“The wall was built by Dirt Dobbers of Charlotte and Eggers Constriction of Banner Elk,” the article stated. “Carl Fidler, who is co-owner and developer of the shopping center, said the gravel behind the wall will facilitate quick drainage, which should keep the mountain secure. The wall has been built over the summer.”
According to the article, Napoleon said the wall was originally to be a series of four small walls. But the project’s engineer changed his mind and went instead with one 22-foot-tall wall. Napoleon was not sure if the wall was the tallest such structure in Boone.
“Napoleon said the wall’s specifications predict it will last at least 40 years,” the article stated. “But who knows? The Boone wall may last long enough to become as historical as ancient roman structures.”
Aug. 8, 2003
“On Saturday, Aug. 2, the Special Olympics of North Carolina presented 10 state-level awards to individuals, organizations and families,” an article in an Aug. 8, 2003, edition of the Watauga Democrat stated. “Recipients hailed from Roxboro, Maxton and Charlotte, among others. However, the Athlete of the Year award was presented posthumously to Evelyn Noblett of Boone.”
According to the article, Noblett died on Dec. 20, 2002, at the age of 60 after a bout with cancer. Friends of Noblett believed, though, her legacy would always remain.
“When you went to the hospital to see her, she’d turn it back to you and see how you were doing and handling things,’’ Karon Poteat, local coordinator for Special Olympics of Watauga County, said in the article. “Probably the greatest or strongest thing, when you were in Evelyn’s presence, was she’d make you feel so special and did so many things for so many other people — her coaches, her community. Evelyn was so inspirational and so uplifting.”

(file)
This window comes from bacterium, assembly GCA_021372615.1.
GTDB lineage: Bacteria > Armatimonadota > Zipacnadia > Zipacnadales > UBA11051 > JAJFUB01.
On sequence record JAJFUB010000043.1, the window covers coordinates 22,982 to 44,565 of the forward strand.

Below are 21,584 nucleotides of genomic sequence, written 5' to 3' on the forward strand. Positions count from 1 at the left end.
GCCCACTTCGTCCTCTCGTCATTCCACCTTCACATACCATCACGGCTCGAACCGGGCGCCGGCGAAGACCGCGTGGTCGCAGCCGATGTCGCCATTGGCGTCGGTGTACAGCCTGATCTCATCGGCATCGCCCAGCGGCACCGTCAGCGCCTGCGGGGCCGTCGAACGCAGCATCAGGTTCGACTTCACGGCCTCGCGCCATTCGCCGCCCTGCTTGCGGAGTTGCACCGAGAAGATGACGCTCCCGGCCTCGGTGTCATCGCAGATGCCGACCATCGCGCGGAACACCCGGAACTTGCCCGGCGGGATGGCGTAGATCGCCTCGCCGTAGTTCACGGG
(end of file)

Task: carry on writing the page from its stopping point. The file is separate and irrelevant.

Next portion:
“As a child, Noblett watched the 1968 Special Olympic International Games on her family’s television set,” the article stated. “Upon seeing the games, she immediately wanted to become involved, hoping to be accepted among the other athletes.”
Quoted in an interview featured in the cookbook, “A Pinch of Gold: Winning Recipes Inspired by the athletes of the Special Olympics North Carolina,” Noblett said, according to the article, “I remember crying because I couldn’t be up there doing what they were doing. I remember my mom saying ‘No, Evelyn, you’ll never do anything like that.’”
“According to Noblett, her mother was terribly concerned for her daughter’s safety,” the article stated. “She was pulled out of school in the fourth grade by a doctor’s recommendation and her parents restricted her from working as an adult.”
“She told her mom that she always wanted to compete in the Special Olympics,” Poteat said in the article. “When her parents died and she was left on her own, she got involved in Watauga Opportunities and from there got into Special Olympics. So, she did get to live out her dreams.”
“From Watauga Opportunities, Noblett received a job at Taco Bell and worked there for almost 10 years,” the article stated. “For the last couple of years, she worked at Kentucky Fried Chicken, where she would clean the lobby and assist in customer service.”
In the Special Olympics, the article stated, Noblett competed in bocce (outdoor bowling) and other athletics, later representing fellow athletes from across the state and speaking to Special Olympics executives in Washington, D.C.
Noblett also coached Stacey Critcher, the previous Special Olympics Athlete of the Year, also from Boone, according to the article.
“I think it’s a wonderful testament to Watauga County Special Olympic athletes,” Poteat said in the article. “Especially because it was the second year in a row we received it at the state level.”
“We should all strive to be like her,” Poteat said in the article. “I think the rest of us are the ones with disabilities. I honestly couldn’t say what Evelyn’s disability was.”